The analysis shows that gold’s optimal weight in hypothetical portfolios is statistically significant (Chart 8), even if investors assume an annual return for gold between 2% and 4% – well below its actual long-term historical performance.19

Our research shows that this is also the case for investors who already hold other inflation-hedging assets, such as inflation-linked bonds,20as well as for investors who hold alternative assets (e.g., real estate and hedge funds).21

Gold goes beyond commodities

Gold is often lumped together with the commodity complex by investors and investment practitioners alike. Whether as a component in a commodity index (e.g. S&P Goldman Sachs Commodity Index, Bloomberg Commodity Index), one of the securities in an ETF, or as a future trading on a commodity exchange, gold is viewed as a part of this complex.

Gold undoubtedly shares some similarities with commodities. But a detailed look at the make-up of supply and demand proves that differences outnumber similarities:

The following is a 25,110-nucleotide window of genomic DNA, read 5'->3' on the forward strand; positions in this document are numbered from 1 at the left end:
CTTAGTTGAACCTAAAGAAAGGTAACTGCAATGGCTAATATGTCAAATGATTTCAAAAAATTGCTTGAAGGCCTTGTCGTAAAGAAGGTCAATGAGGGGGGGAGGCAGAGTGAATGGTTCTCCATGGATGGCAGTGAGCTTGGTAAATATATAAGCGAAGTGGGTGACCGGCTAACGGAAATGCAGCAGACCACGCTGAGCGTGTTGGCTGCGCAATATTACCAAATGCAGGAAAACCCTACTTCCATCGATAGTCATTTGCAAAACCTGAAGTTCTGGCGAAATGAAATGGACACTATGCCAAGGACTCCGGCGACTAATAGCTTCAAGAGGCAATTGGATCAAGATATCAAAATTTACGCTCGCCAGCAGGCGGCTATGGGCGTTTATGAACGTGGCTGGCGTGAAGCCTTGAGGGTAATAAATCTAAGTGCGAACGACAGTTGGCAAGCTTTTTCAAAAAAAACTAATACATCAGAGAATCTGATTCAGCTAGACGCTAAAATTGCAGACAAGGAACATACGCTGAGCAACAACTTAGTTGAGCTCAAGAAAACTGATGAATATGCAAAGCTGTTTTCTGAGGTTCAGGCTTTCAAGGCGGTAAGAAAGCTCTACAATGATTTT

• the supply of gold is balanced, deep and broad, helping to quell uncertainty and volatility
  • because gold is not consumed like typical commodities, its above-ground stocks are available for continuous utilisation
  • gold is used for many purposes and purchased all around the world, reducing its correlation to other assets
  • gold is both a luxury good and an investment, resulting in more effective downside portfolio protection.

Gold’s unique attributes set it apart from the commodity complex. From an empirical perspective, including a distinct allocation to gold has improved the performance of portfolios with passive commodity exposures.22